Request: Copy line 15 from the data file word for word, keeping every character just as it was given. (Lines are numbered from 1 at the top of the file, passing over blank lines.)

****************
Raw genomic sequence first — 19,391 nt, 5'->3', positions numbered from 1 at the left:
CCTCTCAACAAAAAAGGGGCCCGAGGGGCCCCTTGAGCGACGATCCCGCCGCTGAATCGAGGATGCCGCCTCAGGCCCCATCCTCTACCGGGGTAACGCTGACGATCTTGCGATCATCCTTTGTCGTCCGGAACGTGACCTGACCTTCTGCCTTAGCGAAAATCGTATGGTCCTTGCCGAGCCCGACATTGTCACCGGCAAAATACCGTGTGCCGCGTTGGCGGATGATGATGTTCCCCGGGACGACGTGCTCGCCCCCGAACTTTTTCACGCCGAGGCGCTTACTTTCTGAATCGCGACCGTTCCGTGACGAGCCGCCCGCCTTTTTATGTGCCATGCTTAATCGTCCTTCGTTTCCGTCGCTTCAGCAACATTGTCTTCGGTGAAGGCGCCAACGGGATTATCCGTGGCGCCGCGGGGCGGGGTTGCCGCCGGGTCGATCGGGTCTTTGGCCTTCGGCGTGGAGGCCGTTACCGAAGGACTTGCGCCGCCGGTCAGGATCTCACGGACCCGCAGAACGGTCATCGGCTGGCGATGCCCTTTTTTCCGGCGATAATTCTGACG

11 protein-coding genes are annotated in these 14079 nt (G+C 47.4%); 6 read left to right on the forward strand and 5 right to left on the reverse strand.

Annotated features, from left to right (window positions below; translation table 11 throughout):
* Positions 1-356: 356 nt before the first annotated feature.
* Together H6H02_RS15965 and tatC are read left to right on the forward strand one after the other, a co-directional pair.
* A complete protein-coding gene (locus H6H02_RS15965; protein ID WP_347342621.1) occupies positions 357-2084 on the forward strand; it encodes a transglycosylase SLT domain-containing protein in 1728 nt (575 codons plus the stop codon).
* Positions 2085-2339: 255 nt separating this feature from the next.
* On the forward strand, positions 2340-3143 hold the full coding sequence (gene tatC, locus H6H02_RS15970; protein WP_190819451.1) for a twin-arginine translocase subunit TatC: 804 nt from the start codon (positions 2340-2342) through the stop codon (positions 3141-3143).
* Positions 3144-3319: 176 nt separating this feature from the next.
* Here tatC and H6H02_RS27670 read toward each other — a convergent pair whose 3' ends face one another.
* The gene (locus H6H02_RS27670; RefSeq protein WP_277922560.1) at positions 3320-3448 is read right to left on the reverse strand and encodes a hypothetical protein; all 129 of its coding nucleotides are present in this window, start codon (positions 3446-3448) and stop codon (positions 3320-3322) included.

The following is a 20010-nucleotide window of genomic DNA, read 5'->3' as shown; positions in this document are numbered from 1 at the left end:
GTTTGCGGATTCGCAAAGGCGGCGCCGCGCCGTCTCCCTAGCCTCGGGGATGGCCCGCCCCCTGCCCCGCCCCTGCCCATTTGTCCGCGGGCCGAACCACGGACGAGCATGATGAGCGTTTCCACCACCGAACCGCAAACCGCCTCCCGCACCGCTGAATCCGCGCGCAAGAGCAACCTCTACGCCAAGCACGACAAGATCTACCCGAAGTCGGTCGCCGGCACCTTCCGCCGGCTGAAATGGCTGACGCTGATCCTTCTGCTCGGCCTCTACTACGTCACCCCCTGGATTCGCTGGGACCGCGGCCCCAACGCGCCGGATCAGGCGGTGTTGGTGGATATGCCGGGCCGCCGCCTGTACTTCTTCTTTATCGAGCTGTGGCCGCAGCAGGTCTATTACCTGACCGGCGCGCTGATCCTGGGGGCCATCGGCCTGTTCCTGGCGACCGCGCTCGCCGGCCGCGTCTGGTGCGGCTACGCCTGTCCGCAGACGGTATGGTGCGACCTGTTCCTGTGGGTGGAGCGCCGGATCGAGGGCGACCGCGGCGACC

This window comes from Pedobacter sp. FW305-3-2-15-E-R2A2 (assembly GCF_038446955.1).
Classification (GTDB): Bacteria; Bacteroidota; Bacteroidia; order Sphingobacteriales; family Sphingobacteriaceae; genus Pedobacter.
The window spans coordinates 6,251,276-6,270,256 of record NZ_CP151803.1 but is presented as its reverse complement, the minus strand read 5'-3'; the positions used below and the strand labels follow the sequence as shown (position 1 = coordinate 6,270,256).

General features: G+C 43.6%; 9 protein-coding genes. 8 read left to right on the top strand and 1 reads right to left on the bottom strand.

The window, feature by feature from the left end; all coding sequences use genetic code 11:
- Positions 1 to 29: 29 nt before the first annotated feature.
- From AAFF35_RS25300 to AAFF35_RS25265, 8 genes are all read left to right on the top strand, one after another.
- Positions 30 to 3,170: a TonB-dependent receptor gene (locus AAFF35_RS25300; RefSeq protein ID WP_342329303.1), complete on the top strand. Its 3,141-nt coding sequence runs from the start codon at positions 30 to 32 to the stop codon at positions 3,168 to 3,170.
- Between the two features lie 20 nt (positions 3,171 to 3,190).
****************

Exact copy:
This window comes from Pedobacter sp. FW305-3-2-15-E-R2A2 (assembly GCF_038446955.1).